My podcast guest this week is Jathan Janove, who stopped by to share three fascinating stories from his new book, Hard-Won Wisdom: True Stories from the Management Trenches.
Today, Jathan is an organizational consultant, management blogger, and contributor to HR Magazine. But he spent 25 years as an attorney litigating some fairly salacious workplace problems, which we’ll hear some of today.
Below is the text of one of the stories he shared from his new book. For the other two, you’ll need to listen to the podcast. But it’s worth it because they’re even more interesting than this one.
Hard-won Wisdom #1: The New Cadillac, The Fur Coat, and the Confidentiality Clause
In the mid-1980s, a company in the energy industry hired me to conduct a workplace investigation and report my findings to its board of directors. As a young lawyer, this was a first for me. I was excited.
Karen, an engineering assistant, had complained to human resources that she was the victim of gender-based pay discrimination and that her boss, George, the head of the engineering department, had retaliated against her.
Durning my investigation, I uncovered evidence that validated Karen’s claims. She had been working for the past two years as an engineering assistant earning $30,000 per year (in 1985 dollars). Yet, she performed work identical to that of four male employees, each of whom had the title engineer and earned $45,000 per annum.
George, who was known behind his back as Mr. Old School, explained during our interview that the pay disparity was “entirely justified.” “Look,” he said, “we’re paying her more than what she got at her previous job. Besides, those guys have families to support.”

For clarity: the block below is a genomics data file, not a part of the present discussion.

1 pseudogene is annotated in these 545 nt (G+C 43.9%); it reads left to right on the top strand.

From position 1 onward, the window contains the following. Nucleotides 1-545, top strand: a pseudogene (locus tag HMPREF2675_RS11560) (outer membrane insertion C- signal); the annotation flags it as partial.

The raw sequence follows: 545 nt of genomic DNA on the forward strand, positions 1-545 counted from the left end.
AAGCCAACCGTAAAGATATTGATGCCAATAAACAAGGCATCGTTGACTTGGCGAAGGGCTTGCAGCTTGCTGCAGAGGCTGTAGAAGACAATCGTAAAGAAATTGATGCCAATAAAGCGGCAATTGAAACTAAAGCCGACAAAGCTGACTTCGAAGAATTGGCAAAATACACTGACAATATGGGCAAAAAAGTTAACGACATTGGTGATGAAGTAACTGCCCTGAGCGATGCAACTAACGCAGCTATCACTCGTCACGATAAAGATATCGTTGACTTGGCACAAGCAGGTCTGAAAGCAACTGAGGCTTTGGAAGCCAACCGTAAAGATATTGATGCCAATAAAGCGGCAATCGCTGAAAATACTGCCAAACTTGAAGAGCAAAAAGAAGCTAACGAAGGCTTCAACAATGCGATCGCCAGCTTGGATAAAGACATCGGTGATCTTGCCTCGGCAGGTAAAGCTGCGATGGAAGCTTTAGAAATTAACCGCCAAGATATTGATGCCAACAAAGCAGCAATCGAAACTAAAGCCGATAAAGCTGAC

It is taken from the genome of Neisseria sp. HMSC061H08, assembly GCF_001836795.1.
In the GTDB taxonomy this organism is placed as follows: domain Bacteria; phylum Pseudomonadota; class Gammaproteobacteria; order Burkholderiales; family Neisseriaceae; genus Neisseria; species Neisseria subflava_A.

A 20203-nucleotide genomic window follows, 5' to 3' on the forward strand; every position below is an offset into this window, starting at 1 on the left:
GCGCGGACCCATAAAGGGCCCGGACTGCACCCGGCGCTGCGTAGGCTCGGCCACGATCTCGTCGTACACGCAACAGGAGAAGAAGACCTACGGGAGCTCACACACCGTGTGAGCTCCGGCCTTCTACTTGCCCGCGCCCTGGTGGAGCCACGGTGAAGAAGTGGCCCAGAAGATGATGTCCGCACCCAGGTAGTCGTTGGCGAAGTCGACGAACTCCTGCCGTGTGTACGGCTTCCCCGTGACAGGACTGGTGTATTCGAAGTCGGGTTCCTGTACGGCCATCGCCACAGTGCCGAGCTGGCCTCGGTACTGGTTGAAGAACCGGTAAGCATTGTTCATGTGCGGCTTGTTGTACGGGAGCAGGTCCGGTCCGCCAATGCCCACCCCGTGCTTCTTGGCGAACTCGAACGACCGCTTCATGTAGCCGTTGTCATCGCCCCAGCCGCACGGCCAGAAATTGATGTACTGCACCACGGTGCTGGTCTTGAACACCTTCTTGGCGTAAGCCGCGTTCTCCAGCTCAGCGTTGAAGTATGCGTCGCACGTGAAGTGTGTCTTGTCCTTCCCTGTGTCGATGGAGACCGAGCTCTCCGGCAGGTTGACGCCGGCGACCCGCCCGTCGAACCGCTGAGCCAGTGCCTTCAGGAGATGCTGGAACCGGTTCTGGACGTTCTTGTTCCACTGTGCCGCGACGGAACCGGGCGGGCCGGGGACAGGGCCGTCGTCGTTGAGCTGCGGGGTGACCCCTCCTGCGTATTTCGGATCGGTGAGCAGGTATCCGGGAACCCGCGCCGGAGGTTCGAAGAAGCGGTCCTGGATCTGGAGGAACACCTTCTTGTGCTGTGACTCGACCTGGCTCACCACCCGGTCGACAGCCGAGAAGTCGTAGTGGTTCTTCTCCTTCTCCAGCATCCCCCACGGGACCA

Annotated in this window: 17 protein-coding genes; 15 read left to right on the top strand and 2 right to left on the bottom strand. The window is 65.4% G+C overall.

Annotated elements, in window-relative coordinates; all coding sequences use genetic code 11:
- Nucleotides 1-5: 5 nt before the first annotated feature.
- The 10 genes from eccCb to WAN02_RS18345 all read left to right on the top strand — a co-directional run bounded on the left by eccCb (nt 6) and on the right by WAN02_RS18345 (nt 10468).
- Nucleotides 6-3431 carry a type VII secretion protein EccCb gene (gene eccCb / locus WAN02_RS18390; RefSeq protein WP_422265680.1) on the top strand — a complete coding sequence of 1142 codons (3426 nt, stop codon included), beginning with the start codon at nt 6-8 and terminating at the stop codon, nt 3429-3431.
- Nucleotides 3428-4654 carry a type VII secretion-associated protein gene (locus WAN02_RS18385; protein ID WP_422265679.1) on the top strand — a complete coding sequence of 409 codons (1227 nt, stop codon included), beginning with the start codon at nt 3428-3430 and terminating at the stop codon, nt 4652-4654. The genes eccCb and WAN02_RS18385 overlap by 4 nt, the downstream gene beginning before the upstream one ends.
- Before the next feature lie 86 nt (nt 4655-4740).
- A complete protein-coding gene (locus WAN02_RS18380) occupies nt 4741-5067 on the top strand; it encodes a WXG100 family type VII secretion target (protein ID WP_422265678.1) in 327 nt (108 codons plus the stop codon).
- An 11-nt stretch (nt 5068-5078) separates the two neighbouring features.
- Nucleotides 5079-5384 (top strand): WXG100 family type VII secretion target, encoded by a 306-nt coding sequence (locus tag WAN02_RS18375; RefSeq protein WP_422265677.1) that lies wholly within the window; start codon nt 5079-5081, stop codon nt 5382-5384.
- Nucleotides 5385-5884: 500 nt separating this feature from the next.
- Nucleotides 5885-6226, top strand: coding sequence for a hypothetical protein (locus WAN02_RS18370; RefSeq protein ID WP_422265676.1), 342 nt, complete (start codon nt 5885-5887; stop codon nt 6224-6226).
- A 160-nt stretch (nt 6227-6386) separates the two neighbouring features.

(“Old School” should have been “Old, Old, School.”)
Karen alleged that before going to human resources, she had raised the pay issue with George, but he had not responded well. “George told me that if I knew what was good for me, I would keep my mouth shut. Two days after this conversation, he told me he had changed his mind about approving me for a professional certification program. He said he only did such things for ‘team players.'”
In my interview, George denied retaliating against Karen. However, his denial didn’t help his credibility. “That little lady should be happy to have the job she’s got,” he said.
(Let’s make that, “Old, Old, Old School”)
At a meeting with the board of directors to discuss my findings, a consensus quickly emerged on the path forward. Step 1: Fire George . . . Step 2 was settling Karen’s claim. In exchange for a full release of claims, I negotiated the following deal: a) The company “promoted” her to the engineering position she’d been doing for two years, b) it increased her salary to the same rate paid her male coworkers, and c) it provided a lump-sum payment of $15,000 in recognition of past lost income.
As I explained to the board of directors, under applicable law, $15,000 represented a mere one-fourth of the double-damages lost-pay award Karen would likely receive if she sued, not to mention the other economic damages she’d likely receive. After hearing this, a board member said, “Let’s get this done! Heck, I’ll write the check myself!”
Under the circumstances, I had negotiated a terrific deal for my client and basked in the glow. “Thump, thump, thump,” went my ego. Unfortunately, however, a large dose of humility awaited me.